Review: “Bioshock Remastered” on steam


Melissa Johnson, Writer

“So far away from your family, from your friends, from everything you ever loved. But, for some reason, you like it here. You feel something you can’t quite put your finger on. Think about it for a second, and maybe the word will come to you: Nostalgia,” Andrew Ryan said toward the end of the game.

The first time I played “Bioshock” was in 2007 on the PS3. It was pure magic! I was enamoured by the  the city of Rapture, a utopia at the bottom of the ocean. I was terrified by the hordes of “splicers,” superpowered deranged drug addicts, that would hound my every step.

I was entranced by the opening plane crash sequence and emotionally moved by the ending cutscene. When the trailer announced that  “Bioshock: The Collection” would be released Sept. 13,  I felt the nostalgia coursing through my veins, like a plasmid syringe to the arm.

The collection includes all three Bioshock games and all of their downloadable content, a museum of scrapped concepts and behind-the-scenes commentary from the series’ Creative Director, Ken Levine. Bioshock fans, myself included, are eager to dive back into the Randian utopia of Rapture and the breathtaking city in the clouds, known as Columbia. For the most part, Irrational Games doesn’t disappoint.

The original Bioshock benefitted the most from the 1080p HD face lift. The game looks gorgeous! Most of the play-through was spent ogling over the improved graphics. The water effects are much better.The character models look like people now, rather then  melted wax sculptures.There’s even a sheen to the rusty neon signs that flood the city. Even the fish look better!

In “Bioshock: Infinite”, the shining gold and cream tones of the floating city of Columbia were delicious eye candy as well, even though it got the least amount of remastering because it is  a relatively new game. The new polish isn’t the only reason to praise Father Zachary Comstock. The bonus goodies are really why you should buy “Bioshock: The Collection.”

The interactive concept art museum you can walk through was my favorite extra feature.  The commentary is fascinating. For those interested in the process of making video games or writing engaging stories, the behind-the-scenes commentary is certainly worth watching.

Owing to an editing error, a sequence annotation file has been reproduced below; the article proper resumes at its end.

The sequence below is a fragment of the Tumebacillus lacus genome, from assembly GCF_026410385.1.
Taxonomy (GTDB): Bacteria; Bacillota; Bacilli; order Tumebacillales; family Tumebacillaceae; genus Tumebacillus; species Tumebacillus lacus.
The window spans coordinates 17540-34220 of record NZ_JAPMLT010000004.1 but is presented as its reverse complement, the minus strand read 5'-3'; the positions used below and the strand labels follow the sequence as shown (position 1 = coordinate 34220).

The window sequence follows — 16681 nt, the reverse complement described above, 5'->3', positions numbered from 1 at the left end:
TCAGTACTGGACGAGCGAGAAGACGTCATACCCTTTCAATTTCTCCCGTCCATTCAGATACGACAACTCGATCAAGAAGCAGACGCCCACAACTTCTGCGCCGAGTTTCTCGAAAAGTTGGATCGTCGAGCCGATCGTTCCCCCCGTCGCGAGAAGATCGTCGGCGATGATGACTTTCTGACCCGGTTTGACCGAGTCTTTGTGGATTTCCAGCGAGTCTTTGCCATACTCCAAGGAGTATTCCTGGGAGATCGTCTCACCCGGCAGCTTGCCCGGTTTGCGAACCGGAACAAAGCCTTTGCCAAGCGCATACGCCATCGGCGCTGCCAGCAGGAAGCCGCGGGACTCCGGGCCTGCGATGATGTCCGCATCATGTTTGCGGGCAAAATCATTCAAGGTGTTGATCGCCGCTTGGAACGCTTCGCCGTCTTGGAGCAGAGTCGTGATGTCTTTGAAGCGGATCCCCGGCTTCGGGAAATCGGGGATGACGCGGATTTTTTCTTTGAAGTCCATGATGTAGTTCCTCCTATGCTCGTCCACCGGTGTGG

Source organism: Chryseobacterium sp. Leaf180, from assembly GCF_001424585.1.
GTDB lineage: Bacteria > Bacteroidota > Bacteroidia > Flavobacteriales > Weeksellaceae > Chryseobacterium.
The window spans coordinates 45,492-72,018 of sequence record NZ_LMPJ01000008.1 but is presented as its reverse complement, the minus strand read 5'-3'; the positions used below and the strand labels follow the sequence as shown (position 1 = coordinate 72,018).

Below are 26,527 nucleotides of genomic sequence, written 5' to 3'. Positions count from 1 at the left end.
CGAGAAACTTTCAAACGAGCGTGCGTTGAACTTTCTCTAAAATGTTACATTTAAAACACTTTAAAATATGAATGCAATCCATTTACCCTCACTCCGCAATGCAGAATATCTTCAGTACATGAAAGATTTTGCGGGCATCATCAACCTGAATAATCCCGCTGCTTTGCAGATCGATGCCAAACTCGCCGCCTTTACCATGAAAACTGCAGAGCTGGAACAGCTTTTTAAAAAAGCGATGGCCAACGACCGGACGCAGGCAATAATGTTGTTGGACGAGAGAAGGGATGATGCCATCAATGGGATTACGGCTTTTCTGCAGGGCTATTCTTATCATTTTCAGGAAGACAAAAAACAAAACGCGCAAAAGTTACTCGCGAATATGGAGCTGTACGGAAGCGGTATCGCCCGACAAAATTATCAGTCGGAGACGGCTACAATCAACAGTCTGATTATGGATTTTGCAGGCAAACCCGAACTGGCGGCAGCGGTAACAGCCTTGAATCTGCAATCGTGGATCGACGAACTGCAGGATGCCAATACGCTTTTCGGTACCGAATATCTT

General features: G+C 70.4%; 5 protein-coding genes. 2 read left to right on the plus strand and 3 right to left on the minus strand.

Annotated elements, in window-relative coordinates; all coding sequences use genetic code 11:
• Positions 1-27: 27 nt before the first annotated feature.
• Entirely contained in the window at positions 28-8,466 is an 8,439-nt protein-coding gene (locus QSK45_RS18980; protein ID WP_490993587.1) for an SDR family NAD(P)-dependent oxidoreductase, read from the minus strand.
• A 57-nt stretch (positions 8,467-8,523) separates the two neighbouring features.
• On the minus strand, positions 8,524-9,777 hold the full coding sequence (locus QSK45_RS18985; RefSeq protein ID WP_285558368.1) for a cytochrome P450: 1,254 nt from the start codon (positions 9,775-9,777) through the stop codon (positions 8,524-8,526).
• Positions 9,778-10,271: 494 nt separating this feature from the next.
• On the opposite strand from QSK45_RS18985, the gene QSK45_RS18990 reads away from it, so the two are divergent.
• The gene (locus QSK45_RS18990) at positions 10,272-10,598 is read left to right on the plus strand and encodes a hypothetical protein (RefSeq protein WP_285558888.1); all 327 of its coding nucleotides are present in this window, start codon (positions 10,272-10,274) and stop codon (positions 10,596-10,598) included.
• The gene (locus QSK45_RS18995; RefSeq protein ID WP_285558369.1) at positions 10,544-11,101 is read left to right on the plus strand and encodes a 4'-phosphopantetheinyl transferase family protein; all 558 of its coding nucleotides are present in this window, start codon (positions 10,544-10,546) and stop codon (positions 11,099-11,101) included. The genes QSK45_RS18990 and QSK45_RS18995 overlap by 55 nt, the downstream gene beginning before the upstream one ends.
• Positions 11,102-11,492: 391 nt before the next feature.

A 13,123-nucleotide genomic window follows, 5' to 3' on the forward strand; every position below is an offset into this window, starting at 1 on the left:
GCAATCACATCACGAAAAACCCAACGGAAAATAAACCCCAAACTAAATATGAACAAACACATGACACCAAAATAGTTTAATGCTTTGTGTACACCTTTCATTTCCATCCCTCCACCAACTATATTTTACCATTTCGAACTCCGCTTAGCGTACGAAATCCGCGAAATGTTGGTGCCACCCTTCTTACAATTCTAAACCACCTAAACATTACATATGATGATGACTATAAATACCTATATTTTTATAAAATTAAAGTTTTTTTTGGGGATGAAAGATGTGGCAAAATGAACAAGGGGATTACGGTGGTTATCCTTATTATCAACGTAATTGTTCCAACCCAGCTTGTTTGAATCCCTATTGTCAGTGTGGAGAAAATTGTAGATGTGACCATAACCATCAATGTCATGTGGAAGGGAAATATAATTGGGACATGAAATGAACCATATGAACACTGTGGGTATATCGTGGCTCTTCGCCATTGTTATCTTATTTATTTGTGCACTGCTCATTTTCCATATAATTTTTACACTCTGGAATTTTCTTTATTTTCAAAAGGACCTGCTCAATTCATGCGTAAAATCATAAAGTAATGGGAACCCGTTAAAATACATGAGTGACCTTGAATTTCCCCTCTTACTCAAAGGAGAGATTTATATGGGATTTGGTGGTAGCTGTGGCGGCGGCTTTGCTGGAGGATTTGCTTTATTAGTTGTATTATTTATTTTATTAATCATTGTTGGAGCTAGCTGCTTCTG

On the other hand, “Bioshock” is still “Bioshock”. What does that mean? It means you know exactly what you are getting. Defeat the splicers in HD. Bring us the girl, wipe away the debt in HD. It’s just “Bioshock” but in HD. Newcomers to the franchise would benefit the most from this bundle. It has everything fans love about the original games, but not much else.

Hopefully, the game may have been patched recently, but I had to reload the game multiple times. The quality of the game’s HD graphics is not consistent across all platforms. The problems that occurred on the PS4 were instances of graphics not loading and occasionally, important progressional sequences didn’t  happen. PC and Xbox users reported having their games crash multiple times in addition to graphic problems and non-loading sequences as well. It is likely these will be fixed eventually, if it has not been fixed already.

“Bioshock: The Collection” is a spruced-up repackaging of a nine-year-old beloved franchise that has been played to death by millions of people. There is nothing new in terms of playable content and story, but that’s perfectly okay. When the original “Bioshock” came out in 2007 it was lauded as a masterpiece, receiving “Game of the Year” awards from multiple publications. Nothing is going to top it and maybe nothing should. Nothing has to. The games are perfect as they are.

The real value of such a game is not found in what it can do, but in the lasting effect it has on those who experience it. The franchise is very philosophical and tackles a lot of touchy issues from racism, government, religion, science, to classism and more.

Because “Bioshock: the Collection” has released as a single entity for the new gaming platforms, now those experiences have a chance to be passed on to a new generation of gamers so they too can experience the game, as Andrew Ryan says, “And with the sweat of your brow, Rapture can become your city as well.”